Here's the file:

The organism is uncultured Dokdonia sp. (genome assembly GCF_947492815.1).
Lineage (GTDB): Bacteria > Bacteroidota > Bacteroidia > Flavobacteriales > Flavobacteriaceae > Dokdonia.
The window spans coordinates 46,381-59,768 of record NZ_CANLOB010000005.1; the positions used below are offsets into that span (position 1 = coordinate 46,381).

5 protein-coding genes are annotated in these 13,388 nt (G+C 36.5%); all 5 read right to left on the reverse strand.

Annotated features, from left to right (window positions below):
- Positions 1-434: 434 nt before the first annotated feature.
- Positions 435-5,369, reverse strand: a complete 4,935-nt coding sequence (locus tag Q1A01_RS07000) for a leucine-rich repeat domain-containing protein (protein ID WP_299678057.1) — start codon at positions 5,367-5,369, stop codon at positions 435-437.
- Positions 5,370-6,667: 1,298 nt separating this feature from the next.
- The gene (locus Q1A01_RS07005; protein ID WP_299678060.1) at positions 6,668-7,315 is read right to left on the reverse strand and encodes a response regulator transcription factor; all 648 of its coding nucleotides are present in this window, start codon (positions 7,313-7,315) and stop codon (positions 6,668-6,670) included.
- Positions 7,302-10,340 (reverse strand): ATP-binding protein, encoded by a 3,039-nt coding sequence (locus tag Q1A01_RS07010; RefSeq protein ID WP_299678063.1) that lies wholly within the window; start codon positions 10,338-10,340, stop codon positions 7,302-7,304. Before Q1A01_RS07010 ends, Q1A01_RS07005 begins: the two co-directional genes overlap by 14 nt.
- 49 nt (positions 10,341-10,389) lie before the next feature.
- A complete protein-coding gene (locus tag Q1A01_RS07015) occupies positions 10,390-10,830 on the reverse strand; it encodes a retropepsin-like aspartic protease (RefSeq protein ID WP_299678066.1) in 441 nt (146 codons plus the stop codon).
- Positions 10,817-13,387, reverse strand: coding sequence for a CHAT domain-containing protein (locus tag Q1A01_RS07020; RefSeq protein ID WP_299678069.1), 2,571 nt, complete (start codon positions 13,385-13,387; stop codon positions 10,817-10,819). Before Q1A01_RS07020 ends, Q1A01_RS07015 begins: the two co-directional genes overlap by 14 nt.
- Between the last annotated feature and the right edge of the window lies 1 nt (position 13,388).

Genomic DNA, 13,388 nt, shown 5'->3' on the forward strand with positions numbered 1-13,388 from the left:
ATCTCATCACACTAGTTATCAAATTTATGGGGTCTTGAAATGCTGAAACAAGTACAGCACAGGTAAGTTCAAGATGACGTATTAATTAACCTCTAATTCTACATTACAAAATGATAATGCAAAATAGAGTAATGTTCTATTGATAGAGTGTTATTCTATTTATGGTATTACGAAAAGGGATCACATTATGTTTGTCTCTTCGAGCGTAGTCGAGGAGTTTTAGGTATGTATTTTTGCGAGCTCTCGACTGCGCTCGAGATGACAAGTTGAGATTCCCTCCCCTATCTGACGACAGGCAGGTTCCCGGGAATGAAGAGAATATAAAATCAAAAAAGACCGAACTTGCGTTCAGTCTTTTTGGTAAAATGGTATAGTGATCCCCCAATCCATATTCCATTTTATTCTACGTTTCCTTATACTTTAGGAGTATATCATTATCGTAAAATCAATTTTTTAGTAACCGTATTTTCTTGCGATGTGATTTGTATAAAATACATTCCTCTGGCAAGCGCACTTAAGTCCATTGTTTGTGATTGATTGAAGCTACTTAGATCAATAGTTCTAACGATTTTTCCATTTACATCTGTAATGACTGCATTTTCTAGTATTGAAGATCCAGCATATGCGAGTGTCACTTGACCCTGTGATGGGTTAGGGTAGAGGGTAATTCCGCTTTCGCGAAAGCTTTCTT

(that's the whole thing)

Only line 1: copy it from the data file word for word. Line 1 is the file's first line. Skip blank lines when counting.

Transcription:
The organism is uncultured Dokdonia sp. (genome assembly GCF_947492815.1).